On the Automated Correction of Security Protocols Susceptible to a Replay Attack

On the Automated Correction of Security Protocols Susceptible to a Replay Attack

Dr. Raúl Monroy

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Although there exist informal design guidelines and formal development support, security protocol development is time-consuming because design is error-prone. In this talk, we introduce Shrimp, a mechanism that aims to speed up the development cycle by adding automated aid for protocol diagnosis and repair. Shrimp relies on existing verification tools both to analyse an intermediate protocol and to compute attacks if the protocol is flawed. Then it analyses such attacks to pinpoint the source of the failure and synthesises appropriate patches, using Abadi and Needham's principles for protocol design. We have translated some of these principles into formal requirements on (sets of) protocol steps. For each requirement, there is a collection of rules that transform a set of protocol steps violating the requirement into a set conforming it. We have successfully tested our mechanism on 36 faulty protocols, getting a repair rate of 90%.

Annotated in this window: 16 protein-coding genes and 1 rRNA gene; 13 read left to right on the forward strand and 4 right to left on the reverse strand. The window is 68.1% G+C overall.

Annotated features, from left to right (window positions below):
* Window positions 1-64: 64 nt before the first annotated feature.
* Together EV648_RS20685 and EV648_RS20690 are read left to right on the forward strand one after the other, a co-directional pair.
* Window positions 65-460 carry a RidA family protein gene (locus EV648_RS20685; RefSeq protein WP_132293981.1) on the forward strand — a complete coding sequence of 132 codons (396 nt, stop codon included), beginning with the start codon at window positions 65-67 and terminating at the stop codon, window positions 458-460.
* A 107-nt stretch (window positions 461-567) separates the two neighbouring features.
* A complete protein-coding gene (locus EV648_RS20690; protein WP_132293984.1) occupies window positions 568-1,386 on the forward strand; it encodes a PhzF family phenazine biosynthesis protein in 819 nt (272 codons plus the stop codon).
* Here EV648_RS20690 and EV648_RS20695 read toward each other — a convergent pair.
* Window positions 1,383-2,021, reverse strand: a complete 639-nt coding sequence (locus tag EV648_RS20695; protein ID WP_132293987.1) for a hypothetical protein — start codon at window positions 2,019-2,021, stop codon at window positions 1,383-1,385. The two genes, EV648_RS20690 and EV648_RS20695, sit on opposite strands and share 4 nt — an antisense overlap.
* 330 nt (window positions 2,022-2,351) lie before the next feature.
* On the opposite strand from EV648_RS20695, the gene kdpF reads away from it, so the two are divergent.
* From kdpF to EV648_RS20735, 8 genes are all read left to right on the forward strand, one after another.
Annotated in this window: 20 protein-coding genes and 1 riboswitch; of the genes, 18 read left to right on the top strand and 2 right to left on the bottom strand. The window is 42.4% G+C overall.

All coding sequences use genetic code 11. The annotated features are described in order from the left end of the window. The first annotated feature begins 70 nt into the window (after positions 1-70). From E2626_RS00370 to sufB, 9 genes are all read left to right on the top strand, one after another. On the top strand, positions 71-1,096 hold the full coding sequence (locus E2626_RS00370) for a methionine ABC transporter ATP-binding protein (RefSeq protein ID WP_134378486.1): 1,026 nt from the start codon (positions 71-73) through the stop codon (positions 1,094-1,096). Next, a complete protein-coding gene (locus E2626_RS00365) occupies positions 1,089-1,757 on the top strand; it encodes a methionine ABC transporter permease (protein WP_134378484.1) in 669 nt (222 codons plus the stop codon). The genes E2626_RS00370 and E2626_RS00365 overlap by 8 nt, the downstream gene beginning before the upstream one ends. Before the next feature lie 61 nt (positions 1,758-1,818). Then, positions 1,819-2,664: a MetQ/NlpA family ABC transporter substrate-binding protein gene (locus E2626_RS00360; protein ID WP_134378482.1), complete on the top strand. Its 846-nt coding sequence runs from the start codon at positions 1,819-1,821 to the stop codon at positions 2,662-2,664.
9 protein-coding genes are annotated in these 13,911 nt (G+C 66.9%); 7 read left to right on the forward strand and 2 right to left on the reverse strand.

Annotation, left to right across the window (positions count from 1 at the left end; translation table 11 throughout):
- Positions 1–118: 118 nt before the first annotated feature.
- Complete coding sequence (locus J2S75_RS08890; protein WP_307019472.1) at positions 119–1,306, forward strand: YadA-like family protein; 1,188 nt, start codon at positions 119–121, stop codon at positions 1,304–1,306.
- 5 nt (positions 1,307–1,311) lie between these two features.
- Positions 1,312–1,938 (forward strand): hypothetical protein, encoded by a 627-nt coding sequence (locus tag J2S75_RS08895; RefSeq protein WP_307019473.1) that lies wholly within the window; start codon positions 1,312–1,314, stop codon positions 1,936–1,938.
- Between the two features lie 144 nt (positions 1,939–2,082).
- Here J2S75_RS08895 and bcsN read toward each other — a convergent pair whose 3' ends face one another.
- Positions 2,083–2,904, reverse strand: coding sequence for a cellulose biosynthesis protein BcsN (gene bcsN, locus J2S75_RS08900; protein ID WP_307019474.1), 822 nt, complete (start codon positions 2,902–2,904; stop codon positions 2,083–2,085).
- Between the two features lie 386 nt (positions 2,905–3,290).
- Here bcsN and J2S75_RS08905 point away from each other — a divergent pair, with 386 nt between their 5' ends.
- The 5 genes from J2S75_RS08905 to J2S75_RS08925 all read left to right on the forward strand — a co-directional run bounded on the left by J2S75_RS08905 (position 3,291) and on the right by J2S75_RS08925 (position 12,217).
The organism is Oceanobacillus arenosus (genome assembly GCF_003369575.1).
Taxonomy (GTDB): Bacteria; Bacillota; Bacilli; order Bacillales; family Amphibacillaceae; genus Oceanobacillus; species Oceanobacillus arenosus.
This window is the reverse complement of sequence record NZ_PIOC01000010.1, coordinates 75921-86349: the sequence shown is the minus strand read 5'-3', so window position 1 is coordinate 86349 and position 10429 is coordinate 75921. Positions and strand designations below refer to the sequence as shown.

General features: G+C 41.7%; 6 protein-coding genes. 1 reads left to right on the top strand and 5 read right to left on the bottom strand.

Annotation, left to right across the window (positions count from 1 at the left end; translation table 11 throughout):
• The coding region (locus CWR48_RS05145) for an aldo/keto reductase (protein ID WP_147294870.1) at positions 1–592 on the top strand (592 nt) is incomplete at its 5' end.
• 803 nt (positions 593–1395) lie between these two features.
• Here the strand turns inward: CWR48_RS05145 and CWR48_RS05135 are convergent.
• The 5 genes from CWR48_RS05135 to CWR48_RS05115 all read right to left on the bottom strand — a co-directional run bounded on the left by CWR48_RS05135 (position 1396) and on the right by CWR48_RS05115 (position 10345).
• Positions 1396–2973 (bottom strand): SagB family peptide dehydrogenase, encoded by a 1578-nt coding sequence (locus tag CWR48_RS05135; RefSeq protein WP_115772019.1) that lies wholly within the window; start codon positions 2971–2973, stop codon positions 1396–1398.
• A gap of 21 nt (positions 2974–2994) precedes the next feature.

Esbozo Curricular

Raúl Monroy obtained a PhD in Artificial Intelligence in 1998 from Edinburgh University, under the supervision of Prof. Alan Bundy. He has been in Computing at Tecnológico de Monterrey (ITESM), Campus Estado de México, since 1985. In 1992 he was promoted to Assistant Professor and in 2000 he was promoted to Associate Professor. Since 1998 he is a member of the CONACYT-SNI National Research System.

Dr. Monroy's research focuses on automating the application of theorem proving to formal methods of system development. He is also interested in issues of computer security. Currently, his research concerns: the discovery and application of proof plans to automate the verification of security protocols; the discovery an application of general search control strategies for uncovering and correcting errors in either a system or its specification; the discovery of novel methods for anomaly detection in computer security; and motion planning.

Dr. Monroy has held 6 research grants from several funding agencies, including CONACYT (holder), the national research council,  BMBF (co-holder), FRIDA (holder) and CONACyT-REDII (co-holder) and is the sole or joint author of over 30 published papers. He is programme co-chair for MICAI-2004 and MICAI-2005 and serves on the programme committee of various AI conferences. He has been Secretary Treasurer to the Mexican Society for Artificial Intelligence since 2000.